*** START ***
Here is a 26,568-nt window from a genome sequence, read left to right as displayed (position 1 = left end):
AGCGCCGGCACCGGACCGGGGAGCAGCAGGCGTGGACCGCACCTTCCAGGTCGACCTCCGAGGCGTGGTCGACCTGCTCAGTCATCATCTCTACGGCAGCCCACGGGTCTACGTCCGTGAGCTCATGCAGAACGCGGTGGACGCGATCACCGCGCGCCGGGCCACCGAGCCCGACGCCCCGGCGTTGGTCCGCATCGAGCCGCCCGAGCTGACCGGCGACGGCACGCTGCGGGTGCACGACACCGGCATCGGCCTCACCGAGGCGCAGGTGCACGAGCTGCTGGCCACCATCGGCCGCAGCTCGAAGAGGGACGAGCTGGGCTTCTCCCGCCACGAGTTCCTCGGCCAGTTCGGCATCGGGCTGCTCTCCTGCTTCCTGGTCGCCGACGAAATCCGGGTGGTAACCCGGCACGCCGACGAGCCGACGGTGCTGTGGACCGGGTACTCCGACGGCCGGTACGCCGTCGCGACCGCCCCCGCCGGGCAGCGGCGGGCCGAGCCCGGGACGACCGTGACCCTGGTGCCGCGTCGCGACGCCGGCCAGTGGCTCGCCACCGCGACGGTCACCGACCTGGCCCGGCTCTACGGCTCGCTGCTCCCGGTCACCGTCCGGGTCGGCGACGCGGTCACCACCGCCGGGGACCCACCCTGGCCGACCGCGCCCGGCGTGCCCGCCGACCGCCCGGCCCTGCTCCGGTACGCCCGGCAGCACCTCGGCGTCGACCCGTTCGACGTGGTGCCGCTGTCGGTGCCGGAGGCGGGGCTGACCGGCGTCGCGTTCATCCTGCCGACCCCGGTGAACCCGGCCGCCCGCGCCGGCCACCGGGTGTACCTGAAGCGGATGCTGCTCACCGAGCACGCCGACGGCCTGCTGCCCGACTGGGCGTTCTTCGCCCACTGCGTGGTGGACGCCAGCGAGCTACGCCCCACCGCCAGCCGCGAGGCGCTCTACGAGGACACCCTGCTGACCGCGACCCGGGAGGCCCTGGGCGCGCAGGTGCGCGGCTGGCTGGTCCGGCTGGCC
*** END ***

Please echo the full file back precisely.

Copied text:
Here is a 26,568-nt window from a genome sequence, read left to right as displayed (position 1 = left end):
AGCGCCGGCACCGGACCGGGGAGCAGCAGGCGTGGACCGCACCTTCCAGGTCGACCTCCGAGGCGTGGTCGACCTGCTCAGTCATCATCTCTACGGCAGCCCACGGGTCTACGTCCGTGAGCTCATGCAGAACGCGGTGGACGCGATCACCGCGCGCCGGGCCACCGAGCCCGACGCCCCGGCGTTGGTCCGCATCGAGCCGCCCGAGCTGACCGGCGACGGCACGCTGCGGGTGCACGACACCGGCATCGGCCTCACCGAGGCGCAGGTGCACGAGCTGCTGGCCACCATCGGCCGCAGCTCGAAGAGGGACGAGCTGGGCTTCTCCCGCCACGAGTTCCTCGGCCAGTTCGGCATCGGGCTGCTCTCCTGCTTCCTGGTCGCCGACGAAATCCGGGTGGTAACCCGGCACGCCGACGAGCCGACGGTGCTGTGGACCGGGTACTCCGACGGCCGGTACGCCGTCGCGACCGCCCCCGCCGGGCAGCGGCGGGCCGAGCCCGGGACGACCGTGACCCTGGTGCCGCGTCGCGACGCCGGCCAGTGGCTCGCCACCGCGACGGTCACCGACCTGGCCCGGCTCTACGGCTCGCTGCTCCCGGTCACCGTCCGGGTCGGCGACGCGGTCACCACCGCCGGGGACCCACCCTGGCCGACCGCGCCCGGCGTGCCCGCCGACCGCCCGGCCCTGCTCCGGTACGCCCGGCAGCACCTCGGCGTCGACCCGTTCGACGTGGTGCCGCTGTCGGTGCCGGAGGCGGGGCTGACCGGCGTCGCGTTCATCCTGCCGACCCCGGTGAACCCGGCCGCCCGCGCCGGCCACCGGGTGTACCTGAAGCGGATGCTGCTCACCGAGCACGCCGACGGCCTGCTGCCCGACTGGGCGTTCTTCGCCCACTGCGTGGTGGACGCCAGCGAGCTACGCCCCACCGCCAGCCGCGAGGCGCTCTACGAGGACACCCTGCTGACCGCGACCCGGGAGGCCCTGGGCGCGCAGGTGCGCGGCTGGCTGGTCCGGCTGGCC